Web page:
There is a scene in the theatrical version where Archer talks to the Matron about vetoes on books.
The theatrical version omits a scene where Angel has his clothes stolen by unnamed inmates, and is caught naked on the stairway by a startled Matron and punished.
In the TV version, Mr Greaves asks Carlin about his bruised face. In the theatrical version, Mr Sands asks what happened to his face.
Meakin asks the Matron when is she going to call them by their first names. This scene is not in the TV version.
Bank's beating by Carlin is similar in both versions. In the theatrical version, Carlin dunks Bank's head in the sink and hits him repeatedly. Carlin angrily declares himself the new daddy. He finally kicks kicks him repeatedly in the groin. The TV version is similar but Bank's beating is slightly less brutal and Carlin declares himself as the new daddy but he says it in a much more calmer manner.
When Carlin beats up Baldy, the theatrical version depicts the beating as prolonged. The sound effects is much louder when Carlin beats up Baldy with the pipe is louder. In the TV version, Baldy's beating is brief.
Toyne's first suicide attempt is in the theatrical version.
There is a brief scene with Archer painting "I am happy" on a wall.
Carlin's homosexual relationship with another inmate has been eliminated in the theatrical version.
Davis' rape is longer and graphic. His suicide is also more graphic than the TV version.
After the riots, Carlin is dragged into the punishment cells with a very bloody face. The TV version is similar but without the bloody face.
The grandaddy of 'incarceration' films - this is one of the best, oft copied but never bettered.
I liked it because it's so damn British. The one liners are legion; you all know what they are and where, but among a stellar list 'Mecca, Archer' rises just above and never fails to have me in fits. The way Goodyear looks at the Governor just after this great outburst is also revealing; as is the look of satisfaction on Archer's face when he finally succeeds in riling the 'religious maniac'.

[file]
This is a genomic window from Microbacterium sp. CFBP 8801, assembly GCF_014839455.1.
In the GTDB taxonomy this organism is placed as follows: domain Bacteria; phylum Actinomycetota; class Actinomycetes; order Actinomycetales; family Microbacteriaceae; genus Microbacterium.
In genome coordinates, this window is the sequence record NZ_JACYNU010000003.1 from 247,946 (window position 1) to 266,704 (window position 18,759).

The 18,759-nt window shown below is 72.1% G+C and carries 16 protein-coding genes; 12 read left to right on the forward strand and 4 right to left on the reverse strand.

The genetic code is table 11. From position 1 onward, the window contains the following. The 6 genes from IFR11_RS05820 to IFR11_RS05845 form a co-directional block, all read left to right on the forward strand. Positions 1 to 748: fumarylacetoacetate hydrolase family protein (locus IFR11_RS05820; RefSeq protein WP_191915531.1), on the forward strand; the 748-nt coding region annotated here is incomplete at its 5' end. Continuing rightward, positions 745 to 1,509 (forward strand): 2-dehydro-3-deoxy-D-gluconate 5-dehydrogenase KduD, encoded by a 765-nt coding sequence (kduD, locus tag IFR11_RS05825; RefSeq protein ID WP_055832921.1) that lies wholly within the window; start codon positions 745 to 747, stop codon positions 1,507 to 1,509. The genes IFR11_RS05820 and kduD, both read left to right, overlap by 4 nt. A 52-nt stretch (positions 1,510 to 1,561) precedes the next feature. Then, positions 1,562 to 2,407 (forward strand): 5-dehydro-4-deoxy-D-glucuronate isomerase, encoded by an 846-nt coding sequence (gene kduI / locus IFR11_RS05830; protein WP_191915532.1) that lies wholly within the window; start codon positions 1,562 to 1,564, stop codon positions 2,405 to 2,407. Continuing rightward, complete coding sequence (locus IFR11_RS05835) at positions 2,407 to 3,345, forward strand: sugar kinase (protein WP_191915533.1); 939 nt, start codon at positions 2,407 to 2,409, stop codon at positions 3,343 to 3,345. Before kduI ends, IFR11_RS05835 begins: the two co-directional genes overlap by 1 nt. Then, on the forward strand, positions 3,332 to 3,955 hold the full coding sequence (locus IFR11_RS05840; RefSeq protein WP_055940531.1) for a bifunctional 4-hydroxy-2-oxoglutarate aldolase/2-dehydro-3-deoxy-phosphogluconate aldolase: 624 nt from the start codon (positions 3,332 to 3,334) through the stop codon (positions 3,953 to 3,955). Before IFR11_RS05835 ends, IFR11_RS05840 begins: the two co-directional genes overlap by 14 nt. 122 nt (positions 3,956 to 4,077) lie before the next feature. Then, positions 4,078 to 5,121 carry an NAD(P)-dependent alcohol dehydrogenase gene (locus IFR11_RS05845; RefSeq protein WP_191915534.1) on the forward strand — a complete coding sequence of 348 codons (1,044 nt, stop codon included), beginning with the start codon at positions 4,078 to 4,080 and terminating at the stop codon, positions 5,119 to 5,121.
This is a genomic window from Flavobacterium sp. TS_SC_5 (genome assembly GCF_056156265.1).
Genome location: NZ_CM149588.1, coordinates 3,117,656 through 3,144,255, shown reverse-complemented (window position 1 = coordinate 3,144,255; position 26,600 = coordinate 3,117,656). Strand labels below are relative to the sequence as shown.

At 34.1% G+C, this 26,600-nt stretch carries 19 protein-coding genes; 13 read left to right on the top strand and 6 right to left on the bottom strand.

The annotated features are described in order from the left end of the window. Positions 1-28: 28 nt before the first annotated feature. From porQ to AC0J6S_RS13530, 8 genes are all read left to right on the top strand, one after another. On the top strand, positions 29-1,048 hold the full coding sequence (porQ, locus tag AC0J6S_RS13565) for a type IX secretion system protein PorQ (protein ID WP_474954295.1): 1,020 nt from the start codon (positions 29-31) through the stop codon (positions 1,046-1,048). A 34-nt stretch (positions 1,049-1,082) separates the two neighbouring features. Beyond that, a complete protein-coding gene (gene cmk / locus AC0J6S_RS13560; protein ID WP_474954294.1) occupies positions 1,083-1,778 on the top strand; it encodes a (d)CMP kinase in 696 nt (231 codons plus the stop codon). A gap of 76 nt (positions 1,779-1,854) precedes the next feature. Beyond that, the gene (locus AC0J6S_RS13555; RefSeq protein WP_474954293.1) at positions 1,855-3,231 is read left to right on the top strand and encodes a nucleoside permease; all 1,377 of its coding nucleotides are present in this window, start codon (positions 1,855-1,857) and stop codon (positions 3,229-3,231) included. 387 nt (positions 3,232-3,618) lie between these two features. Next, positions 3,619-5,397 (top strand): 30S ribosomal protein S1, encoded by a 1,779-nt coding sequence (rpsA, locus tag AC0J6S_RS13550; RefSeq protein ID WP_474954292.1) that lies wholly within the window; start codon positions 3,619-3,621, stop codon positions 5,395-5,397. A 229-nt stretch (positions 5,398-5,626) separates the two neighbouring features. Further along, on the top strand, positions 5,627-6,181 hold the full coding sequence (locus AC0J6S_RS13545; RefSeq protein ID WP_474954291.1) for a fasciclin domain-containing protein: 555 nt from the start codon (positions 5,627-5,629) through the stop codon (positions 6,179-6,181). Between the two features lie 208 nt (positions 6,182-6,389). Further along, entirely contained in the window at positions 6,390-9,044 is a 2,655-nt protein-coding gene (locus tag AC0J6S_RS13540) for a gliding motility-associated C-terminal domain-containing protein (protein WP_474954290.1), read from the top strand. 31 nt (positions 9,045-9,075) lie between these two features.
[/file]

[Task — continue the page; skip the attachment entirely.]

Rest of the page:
Of course, there's a serious message in here; expedited best in the conversation between Archer and Mr Duke over 'coffee'. Analysing the situation, as Archer attempts to do, will simply not be tolerated and is interpreted as dissent by a man who embodies the 'system' and is intellectually and emotionally unequipped to deal with his own, and the State's ultimate failure to deliver.
Like true class acts, this film works on several levels; it's a no nonsense drama bedecked with Taj Mahal one liners everyone loves, yet it also works on a deeper level; you cannot punitively 'correct' all offenders with violence and cruelty. You are not corrected, you are merely broken, as Davis and Toyne are. If you're not broken, you run amok, but the point is you're not 'cured'.
When this film was on TV in 1983, just after Channel Four started broadcasting, they edited the notorious potting shed sequence to such an extent that the heinous act committed was virtually excised, thereby diluting the dramatic effect to virtually zero. Interestingly enough, they also edited out the bit where Mr Greaves ignores Davis' second press of the bell. Why? Presumably because they feared the ire of the State at the highlighting of its inadequacies? I suppose they can be forgiven, Channel Four was new then after all, but it's quite revealing nonetheless.
If I'm home alone, I quote this film as I'm wandering around the house. I don't quite know why. It's all about the importance of individuality, standing up for yourself and not just 'accepting' things. That's probably the reason. Now, where's your tool?